Believe it or not, this elephant turd of a mess was once the “greatest” show on Earth. Or at least Hollywood. Yes, this terrible, bloated, boring piece of shit won Best Picture in 1952. I guess it shouldn’t be that shocking. Bad films have won before. And no, I don’t mean “I didn’t like it; therefore, it is awful and should not have won.” I know Oscar films are chosen in large part due to politics. But a film this bad has rarely passed the golden threshold (I would cite Grand Hotel in 1932, Going My Way in 1944, Around the World in 80 Days in 1956, Platoon in 1986, The Last Emperor in 1987, and Dances with Wolves in 1990 as further examples of choosing illustriousness over quality….) But I would put The Greatest Show on Earth below them all for two reasons.

1) It beat High Noon AND the un-nominated Singin’ in the Rain (clearly one of the Academy’s biggest mistakes)

2) It is made so shoddily by a legend.


DeMille was one of the founding fathers of cinema, mentioned in the same breath as Griffith and von Stroheim. Before he became synonymous with epic productions, DeMille made domestic dramedies – some great, some awful. The Cheat is a masterpiece (and features the first interracial story on film), yet his streak of work with Gloria Swanson (homaged in Sunset Blvd.) was very hit or miss (Don’t Change Your Husband shines while Male or Female really flatlines). The original version of The Ten Commandments is impressive for its grandeur, but lacks in its emotion; whereas, the remake is the culmination of his greatness: over-the-top spectacle mixed with glorious melodrama and heart. THIS is the film that should have won him Best Director and Best Picture. But instead Hollywood honored Around the World in 80 Days. The worst film to win since…well, The Greatest Show on Earth.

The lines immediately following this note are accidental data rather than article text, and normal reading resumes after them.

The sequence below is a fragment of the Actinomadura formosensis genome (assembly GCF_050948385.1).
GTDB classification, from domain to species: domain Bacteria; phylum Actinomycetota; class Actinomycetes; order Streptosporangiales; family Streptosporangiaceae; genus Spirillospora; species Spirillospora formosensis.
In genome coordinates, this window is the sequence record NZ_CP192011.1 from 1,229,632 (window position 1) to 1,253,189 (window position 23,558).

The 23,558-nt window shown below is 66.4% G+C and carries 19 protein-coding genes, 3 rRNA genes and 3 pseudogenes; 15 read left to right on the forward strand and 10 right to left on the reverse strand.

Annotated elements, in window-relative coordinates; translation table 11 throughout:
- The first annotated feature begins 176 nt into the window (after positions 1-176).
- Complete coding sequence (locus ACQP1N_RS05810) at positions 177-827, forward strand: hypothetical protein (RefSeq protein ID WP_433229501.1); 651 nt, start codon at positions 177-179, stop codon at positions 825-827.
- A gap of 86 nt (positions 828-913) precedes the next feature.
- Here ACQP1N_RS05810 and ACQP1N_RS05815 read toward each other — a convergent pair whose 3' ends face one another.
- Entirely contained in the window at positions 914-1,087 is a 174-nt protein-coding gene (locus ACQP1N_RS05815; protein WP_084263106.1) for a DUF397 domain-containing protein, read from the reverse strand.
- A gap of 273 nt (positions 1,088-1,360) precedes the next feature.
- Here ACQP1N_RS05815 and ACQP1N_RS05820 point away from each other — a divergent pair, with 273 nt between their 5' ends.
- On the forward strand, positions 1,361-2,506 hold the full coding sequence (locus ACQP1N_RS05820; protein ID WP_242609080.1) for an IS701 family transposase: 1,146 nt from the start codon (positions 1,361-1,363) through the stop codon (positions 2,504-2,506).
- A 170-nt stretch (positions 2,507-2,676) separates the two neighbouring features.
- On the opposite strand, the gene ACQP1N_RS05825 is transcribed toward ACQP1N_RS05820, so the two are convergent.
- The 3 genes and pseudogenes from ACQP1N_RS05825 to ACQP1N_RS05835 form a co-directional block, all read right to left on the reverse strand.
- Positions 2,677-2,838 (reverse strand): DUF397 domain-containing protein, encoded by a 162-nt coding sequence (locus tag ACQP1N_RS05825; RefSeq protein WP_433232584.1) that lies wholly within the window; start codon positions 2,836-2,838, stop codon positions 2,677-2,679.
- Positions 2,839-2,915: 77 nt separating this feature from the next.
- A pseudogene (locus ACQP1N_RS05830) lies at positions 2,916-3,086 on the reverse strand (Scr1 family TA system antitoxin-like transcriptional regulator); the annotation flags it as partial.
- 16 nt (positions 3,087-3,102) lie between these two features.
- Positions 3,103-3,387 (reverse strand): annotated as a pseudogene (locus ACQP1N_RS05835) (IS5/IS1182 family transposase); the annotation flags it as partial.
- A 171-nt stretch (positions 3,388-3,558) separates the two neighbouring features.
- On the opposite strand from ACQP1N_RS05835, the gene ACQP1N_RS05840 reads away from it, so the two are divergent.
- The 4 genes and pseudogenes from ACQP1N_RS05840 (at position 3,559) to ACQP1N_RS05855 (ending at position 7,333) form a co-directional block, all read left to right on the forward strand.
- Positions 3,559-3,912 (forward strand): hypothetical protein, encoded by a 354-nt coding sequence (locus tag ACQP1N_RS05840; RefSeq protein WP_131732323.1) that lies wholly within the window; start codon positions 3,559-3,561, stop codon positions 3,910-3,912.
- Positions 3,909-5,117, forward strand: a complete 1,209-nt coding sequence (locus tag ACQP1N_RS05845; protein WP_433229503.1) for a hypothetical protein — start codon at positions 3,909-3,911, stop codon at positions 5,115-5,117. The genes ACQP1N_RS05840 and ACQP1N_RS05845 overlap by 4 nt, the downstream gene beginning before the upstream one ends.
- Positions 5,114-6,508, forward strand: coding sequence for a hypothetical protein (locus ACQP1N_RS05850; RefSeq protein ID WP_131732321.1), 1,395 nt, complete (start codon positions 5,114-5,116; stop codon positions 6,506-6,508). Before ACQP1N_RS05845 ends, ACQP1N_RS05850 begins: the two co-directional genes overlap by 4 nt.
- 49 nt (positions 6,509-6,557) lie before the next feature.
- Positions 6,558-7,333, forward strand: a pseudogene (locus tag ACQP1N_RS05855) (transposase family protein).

If TGSOE had been conceived as a documentary, it could have been really engaging. To follow the Barnum and Bailey Circus for a year, interview the acts, understand the carny life, and see the blood and sweat that goes into not only being a touring show, but a touring show that builds its own theatre in the middle of a field in the heartland of Nowhere. It could have been a 90 minute thrill ride that brought out the kid in all of us.

But what we got was a two and a half hour “narrative” crawl – and I put that in quotations because there really is no story here – that is really just a documentary set adrift on a creaky tilt-a-whirl.


Apparently, Ringling Bros. is on hard times and everyone is worried if they will get to perform a whole season. The brass wants to shut it down after 12 towns; the manager Brad (Charlton Heston in his sexiest Indiana Jones drag) demands that they stick it out. The small towns are where they really matter, bringing joy to the faces of every child. And laying off 1200 people so the suits can keep their shirts isn’t his style. He agrees to get them to stay the course as long as they remain in the black. And with The Great Sebastian on board, they are bound to be standing room only.